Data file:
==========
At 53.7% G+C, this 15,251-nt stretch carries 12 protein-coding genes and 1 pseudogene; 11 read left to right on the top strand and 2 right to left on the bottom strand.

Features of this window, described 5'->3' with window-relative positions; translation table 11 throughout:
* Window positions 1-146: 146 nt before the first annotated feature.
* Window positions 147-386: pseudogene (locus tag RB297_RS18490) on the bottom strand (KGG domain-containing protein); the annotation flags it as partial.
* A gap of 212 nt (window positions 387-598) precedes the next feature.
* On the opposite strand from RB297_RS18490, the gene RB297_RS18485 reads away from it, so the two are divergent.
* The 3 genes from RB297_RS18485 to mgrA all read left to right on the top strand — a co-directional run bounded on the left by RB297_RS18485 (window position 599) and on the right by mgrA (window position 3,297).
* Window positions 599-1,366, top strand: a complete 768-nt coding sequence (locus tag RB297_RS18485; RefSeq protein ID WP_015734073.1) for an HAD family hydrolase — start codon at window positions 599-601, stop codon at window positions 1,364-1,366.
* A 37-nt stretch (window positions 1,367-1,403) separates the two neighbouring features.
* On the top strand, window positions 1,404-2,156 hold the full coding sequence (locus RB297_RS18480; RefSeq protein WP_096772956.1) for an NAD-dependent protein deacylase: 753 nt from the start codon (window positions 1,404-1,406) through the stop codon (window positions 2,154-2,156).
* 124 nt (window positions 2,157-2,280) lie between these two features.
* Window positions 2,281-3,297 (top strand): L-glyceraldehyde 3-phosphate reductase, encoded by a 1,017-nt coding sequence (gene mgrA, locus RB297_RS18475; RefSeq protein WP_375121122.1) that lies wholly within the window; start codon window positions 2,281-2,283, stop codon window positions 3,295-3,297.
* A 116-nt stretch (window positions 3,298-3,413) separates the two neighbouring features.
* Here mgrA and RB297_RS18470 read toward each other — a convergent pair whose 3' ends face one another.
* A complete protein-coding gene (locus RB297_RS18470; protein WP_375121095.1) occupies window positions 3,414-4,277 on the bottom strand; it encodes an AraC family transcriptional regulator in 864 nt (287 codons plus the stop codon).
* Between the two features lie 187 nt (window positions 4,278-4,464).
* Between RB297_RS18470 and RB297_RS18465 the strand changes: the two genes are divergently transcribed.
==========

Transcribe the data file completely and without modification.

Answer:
At 53.7% G+C, this 15,251-nt stretch carries 12 protein-coding genes and 1 pseudogene; 11 read left to right on the top strand and 2 right to left on the bottom strand.

Features of this window, described 5'->3' with window-relative positions; translation table 11 throughout:
* Window positions 1-146: 146 nt before the first annotated feature.
* Window positions 147-386: pseudogene (locus tag RB297_RS18490) on the bottom strand (KGG domain-containing protein); the annotation flags it as partial.
* A gap of 212 nt (window positions 387-598) precedes the next feature.
* On the opposite strand from RB297_RS18490, the gene RB297_RS18485 reads away from it, so the two are divergent.
* The 3 genes from RB297_RS18485 to mgrA all read left to right on the top strand — a co-directional run bounded on the left by RB297_RS18485 (window position 599) and on the right by mgrA (window position 3,297).
* Window positions 599-1,366, top strand: a complete 768-nt coding sequence (locus tag RB297_RS18485; RefSeq protein ID WP_015734073.1) for an HAD family hydrolase — start codon at window positions 599-601, stop codon at window positions 1,364-1,366.
* A 37-nt stretch (window positions 1,367-1,403) separates the two neighbouring features.
* On the top strand, window positions 1,404-2,156 hold the full coding sequence (locus RB297_RS18480; RefSeq protein WP_096772956.1) for an NAD-dependent protein deacylase: 753 nt from the start codon (window positions 1,404-1,406) through the stop codon (window positions 2,154-2,156).
* 124 nt (window positions 2,157-2,280) lie between these two features.
* Window positions 2,281-3,297 (top strand): L-glyceraldehyde 3-phosphate reductase, encoded by a 1,017-nt coding sequence (gene mgrA, locus RB297_RS18475; RefSeq protein WP_375121122.1) that lies wholly within the window; start codon window positions 2,281-2,283, stop codon window positions 3,295-3,297.
* A 116-nt stretch (window positions 3,298-3,413) separates the two neighbouring features.
* Here mgrA and RB297_RS18470 read toward each other — a convergent pair whose 3' ends face one another.
* A complete protein-coding gene (locus RB297_RS18470; protein WP_375121095.1) occupies window positions 3,414-4,277 on the bottom strand; it encodes an AraC family transcriptional regulator in 864 nt (287 codons plus the stop codon).
* Between the two features lie 187 nt (window positions 4,278-4,464).
* Between RB297_RS18470 and RB297_RS18465 the strand changes: the two genes are divergently transcribed.